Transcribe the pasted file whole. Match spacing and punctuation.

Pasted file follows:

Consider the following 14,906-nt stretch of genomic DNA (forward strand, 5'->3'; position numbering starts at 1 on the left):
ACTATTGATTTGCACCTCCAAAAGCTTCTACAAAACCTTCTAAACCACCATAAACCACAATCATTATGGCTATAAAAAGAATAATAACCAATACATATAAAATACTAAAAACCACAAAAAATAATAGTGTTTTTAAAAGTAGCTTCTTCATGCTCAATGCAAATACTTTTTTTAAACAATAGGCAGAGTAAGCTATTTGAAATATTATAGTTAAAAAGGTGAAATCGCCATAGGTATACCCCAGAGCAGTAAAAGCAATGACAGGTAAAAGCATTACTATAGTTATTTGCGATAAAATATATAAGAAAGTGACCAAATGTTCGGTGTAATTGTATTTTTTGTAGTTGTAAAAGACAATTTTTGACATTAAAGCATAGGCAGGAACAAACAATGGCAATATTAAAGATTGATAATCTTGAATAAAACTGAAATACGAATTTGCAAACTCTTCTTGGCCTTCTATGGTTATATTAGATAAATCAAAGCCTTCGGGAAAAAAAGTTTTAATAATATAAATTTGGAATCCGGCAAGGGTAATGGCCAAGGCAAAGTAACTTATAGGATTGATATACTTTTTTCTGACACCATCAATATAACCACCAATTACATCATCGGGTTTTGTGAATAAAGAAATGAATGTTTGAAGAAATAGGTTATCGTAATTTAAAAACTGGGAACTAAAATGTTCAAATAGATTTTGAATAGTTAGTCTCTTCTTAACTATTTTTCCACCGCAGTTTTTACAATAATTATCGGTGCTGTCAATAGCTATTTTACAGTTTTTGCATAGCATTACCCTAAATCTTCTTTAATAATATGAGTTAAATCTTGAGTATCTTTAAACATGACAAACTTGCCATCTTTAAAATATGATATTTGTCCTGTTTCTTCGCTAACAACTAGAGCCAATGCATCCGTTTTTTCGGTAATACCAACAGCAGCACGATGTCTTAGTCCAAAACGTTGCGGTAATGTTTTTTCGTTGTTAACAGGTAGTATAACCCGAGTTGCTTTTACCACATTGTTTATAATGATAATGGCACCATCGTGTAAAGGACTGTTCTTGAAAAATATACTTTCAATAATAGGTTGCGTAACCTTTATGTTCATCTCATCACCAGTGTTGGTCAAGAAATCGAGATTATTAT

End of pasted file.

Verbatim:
Consider the following 14,906-nt stretch of genomic DNA (forward strand, 5'->3'; position numbering starts at 1 on the left):
ACTATTGATTTGCACCTCCAAAAGCTTCTACAAAACCTTCTAAACCACCATAAACCACAATCATTATGGCTATAAAAAGAATAATAACCAATACATATAAAATACTAAAAACCACAAAAAATAATAGTGTTTTTAAAAGTAGCTTCTTCATGCTCAATGCAAATACTTTTTTTAAACAATAGGCAGAGTAAGCTATTTGAAATATTATAGTTAAAAAGGTGAAATCGCCATAGGTATACCCCAGAGCAGTAAAAGCAATGACAGGTAAAAGCATTACTATAGTTATTTGCGATAAAATATATAAGAAAGTGACCAAATGTTCGGTGTAATTGTATTTTTTGTAGTTGTAAAAGACAATTTTTGACATTAAAGCATAGGCAGGAACAAACAATGGCAATATTAAAGATTGATAATCTTGAATAAAACTGAAATACGAATTTGCAAACTCTTCTTGGCCTTCTATGGTTATATTAGATAAATCAAAGCCTTCGGGAAAAAAAGTTTTAATAATATAAATTTGGAATCCGGCAAGGGTAATGGCCAAGGCAAAGTAACTTATAGGATTGATATACTTTTTTCTGACACCATCAATATAACCACCAATTACATCATCGGGTTTTGTGAATAAAGAAATGAATGTTTGAAGAAATAGGTTATCGTAATTTAAAAACTGGGAACTAAAATGTTCAAATAGATTTTGAATAGTTAGTCTCTTCTTAACTATTTTTCCACCGCAGTTTTTACAATAATTATCGGTGCTGTCAATAGCTATTTTACAGTTTTTGCATAGCATTACCCTAAATCTTCTTTAATAATATGAGTTAAATCTTGAGTATCTTTAAACATGACAAACTTGCCATCTTTAAAATATGATATTTGTCCTGTTTCTTCGCTAACAACTAGAGCCAATGCATCCGTTTTTTCGGTAATACCAACAGCAGCACGATGTCTTAGTCCAAAACGTTGCGGTAATGTTTTTTCGTTGTTAACAGGTAGTATAACCCGAGTTGCTTTTACCACATTGTTTATAATGATAATGGCACCATCGTGTAAAGGACTGTTCTTGAAAAATATACTTTCAATAATAGGTTGCGTAACCTTTATGTTCATCTCATCACCAGTGTTGGTCAAGAAATCGAGATTATTAT